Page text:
This is the idea behind "vine balance". Some argue that vine balance is a misleading concept, as it implies a particular balance point that is ideal for each situation, when in reality, there is a fairly large range of yields and canopy sizes that lead to fruit with similar characteristics (Matthews 2015, Chapter 2).
Growers may remove clusters during the season if they are concerned for ripening delays or that a congested fruit zone might lead to disease or shading. Robert Jordan, owner of Grand Crew Vineyard Management in Napa, California points out that things like "fruit dropping and cutting wings reduce yield and lead to quality improvements. However, this is because you're creating a better environment for fruit, not because you have a lower yield."
Jose Luis Beade of Adega Beade farms six acres of vines in Betanzos, a small wine producing area in northern Galicia, Spain, growing Branco Lexitimo and Mencia. Betanzos is one of the most difficult grapegrowing environments in Europe, owing to extreme humidity, high rainfall, and cool temperatures – typically 61-81F (16-27C) around harvest. At these temperatures sugars struggle to accumulate and temperatures are in the sweet spot for disease growth 24 hours a day. "We lower yields to reach a good level of maturity as early as possible, most importantly to have healthy grapes and to minimize botrytis damage," he says. "We're authorized to grow two tons per acre, but we keep it to under one ton to guarantee good maturity. Some of the higher, cooler plots, we go down to nearly a half ton per acre."
It is by maintaining such low yields that Jose Luis can reach his quality goals. However, it's important to note that although the low yields enable him to get the quality he wants, it is not the low yields themselves resulting in better quality, it is the fact that vines can ripen grapes faster with less fruit, and in his environment less fruit allows him to get desirable sugar levels and to harvest early enough to avoid disease. In a more forgiving climate, that could be done with a larger crop.
It should be clear that what might be a high yield for one site or variety may be low for others. Though the days of extreme low yields may be 10 years behind us, in some wine circles the concept remains deeply ingrained that lower yields result in better wines, or are necessary for quality. It's apparent in endless examples of wine marketing and critics' claims, some more vague and others giving blanket statements about crop loads not to exceed, regardless of site or variety.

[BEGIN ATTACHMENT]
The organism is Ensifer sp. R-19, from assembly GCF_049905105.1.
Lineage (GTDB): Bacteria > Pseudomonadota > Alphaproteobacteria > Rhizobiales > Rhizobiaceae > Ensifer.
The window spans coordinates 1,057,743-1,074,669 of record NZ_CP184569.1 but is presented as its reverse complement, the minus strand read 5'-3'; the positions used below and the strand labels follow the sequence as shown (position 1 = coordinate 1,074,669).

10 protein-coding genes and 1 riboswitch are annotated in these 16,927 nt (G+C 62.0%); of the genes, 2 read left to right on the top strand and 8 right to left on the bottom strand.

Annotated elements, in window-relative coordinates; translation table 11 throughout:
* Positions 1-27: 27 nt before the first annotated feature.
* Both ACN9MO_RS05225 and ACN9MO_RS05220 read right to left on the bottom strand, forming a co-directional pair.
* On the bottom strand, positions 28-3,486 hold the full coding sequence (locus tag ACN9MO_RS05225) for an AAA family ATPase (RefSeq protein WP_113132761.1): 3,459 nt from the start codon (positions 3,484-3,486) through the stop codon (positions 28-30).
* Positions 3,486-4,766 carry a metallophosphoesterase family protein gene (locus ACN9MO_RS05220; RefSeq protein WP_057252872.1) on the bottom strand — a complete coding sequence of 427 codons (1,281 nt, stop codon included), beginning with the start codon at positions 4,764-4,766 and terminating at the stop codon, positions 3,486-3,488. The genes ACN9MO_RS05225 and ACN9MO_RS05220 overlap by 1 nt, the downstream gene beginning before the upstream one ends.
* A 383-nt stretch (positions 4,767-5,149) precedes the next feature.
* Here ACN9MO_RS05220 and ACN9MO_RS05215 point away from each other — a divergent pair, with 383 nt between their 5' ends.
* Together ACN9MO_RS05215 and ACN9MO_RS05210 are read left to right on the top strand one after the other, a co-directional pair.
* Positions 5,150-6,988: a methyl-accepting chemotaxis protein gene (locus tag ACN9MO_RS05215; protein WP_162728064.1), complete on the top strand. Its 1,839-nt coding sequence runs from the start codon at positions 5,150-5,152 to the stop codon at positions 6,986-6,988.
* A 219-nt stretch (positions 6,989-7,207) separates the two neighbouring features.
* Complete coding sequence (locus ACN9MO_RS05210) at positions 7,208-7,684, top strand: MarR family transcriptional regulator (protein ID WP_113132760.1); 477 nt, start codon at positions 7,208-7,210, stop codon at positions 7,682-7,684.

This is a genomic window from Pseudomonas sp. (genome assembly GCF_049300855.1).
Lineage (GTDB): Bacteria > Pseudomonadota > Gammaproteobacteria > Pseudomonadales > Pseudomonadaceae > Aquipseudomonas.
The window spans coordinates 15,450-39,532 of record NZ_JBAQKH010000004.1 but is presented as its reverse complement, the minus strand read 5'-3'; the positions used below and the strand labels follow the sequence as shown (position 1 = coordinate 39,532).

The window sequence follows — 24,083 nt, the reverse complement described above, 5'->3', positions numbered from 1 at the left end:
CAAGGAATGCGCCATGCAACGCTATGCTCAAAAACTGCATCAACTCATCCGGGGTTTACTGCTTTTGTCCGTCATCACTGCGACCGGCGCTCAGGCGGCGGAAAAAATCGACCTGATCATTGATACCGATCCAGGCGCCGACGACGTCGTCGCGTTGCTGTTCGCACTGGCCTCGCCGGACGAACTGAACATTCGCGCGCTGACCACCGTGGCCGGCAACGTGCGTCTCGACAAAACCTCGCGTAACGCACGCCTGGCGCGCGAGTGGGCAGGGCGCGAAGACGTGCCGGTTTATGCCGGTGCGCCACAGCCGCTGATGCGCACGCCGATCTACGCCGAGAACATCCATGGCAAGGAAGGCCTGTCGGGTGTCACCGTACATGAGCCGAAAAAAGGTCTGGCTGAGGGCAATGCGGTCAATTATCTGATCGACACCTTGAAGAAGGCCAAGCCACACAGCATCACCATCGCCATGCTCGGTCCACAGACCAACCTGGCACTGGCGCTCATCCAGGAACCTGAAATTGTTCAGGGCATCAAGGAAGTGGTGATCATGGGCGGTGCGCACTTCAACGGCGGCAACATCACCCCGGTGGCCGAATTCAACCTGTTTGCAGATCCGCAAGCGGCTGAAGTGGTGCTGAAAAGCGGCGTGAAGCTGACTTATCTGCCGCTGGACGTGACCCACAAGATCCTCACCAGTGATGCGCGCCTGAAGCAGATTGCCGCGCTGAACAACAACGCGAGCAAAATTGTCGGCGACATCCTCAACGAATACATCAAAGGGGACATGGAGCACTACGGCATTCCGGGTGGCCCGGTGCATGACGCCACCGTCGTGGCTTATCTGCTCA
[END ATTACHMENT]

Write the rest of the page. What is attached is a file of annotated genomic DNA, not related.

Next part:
On how the idea got started (it's been around since the Romans), Matthews comments: "In short, because it was true. In the long arc of wine growing, there has been one primary concern: to obtain grapes with higher sugar. Thus sugar accumulation was tantamount to ripening, perhaps initially to get...more stable wines; 12 percent was a blessing." Lowering yields so sugar accumulated faster would be a means of ensuring this happened in more years than higher yields would allow.
The reason this was more of a concern throughout history than today is thanks to the advances we've made in viticulture, like understanding and avoiding disease, water relations and irrigation, canopy management, plant nutrition and better clones and rootstocks. Germany, for example, saw a fourfold increase in yield over the 20th Century, "without comparable changes in ripeness" (Wine Science 2014, 124). More recently, climate change is also a factor, and much of Europe is harvesting earlier than in recent centuries, allowing for acceptable ripeness on a more constant basis, without as much risk of the season's end.
You might be thinking "yes, yes, you need reasonable sugar levels and healthy fruit to make great wine, so don't hang too much fruit – but what about quality?" These facts don't rule out that the possibility that lower yields might make for better wines, perhaps more "concentrated", "intense", "complex", which is often the rational given for lowering yields. In his essential book Terroir and Other Myths of Winegrowing – whose chapter on yields inspired this article – Matthews gives an exhaustive overview of the last 60 years of studies done on the relationship between yield and quality, many comparing wines from the same vineyard, either pruned, irrigated or treated in differing ways to give different yields.
The different studies each look at the relationship between yield and varying quality attributes, such as overall sensorial quality, color density or aroma compound concentrations. Nearly all of these studies – which Matthews interprets, contextualizes, and explains related plant functions – show that there is no direct connection between yield and quality. In fact, tasters in many studies could either not distinguish between wines of differing yields, or preferred those from the higher yielding vines.
This is not to say that wine character does not change at all when yield is different, but again, the differences result from various factors, not directly yield itself. For example, where yield is reduced by water restriction, more fruit character is noted. This is caused by the effects of water stress; yield reduction is a symptom of that stress, just as with the increased fruit character.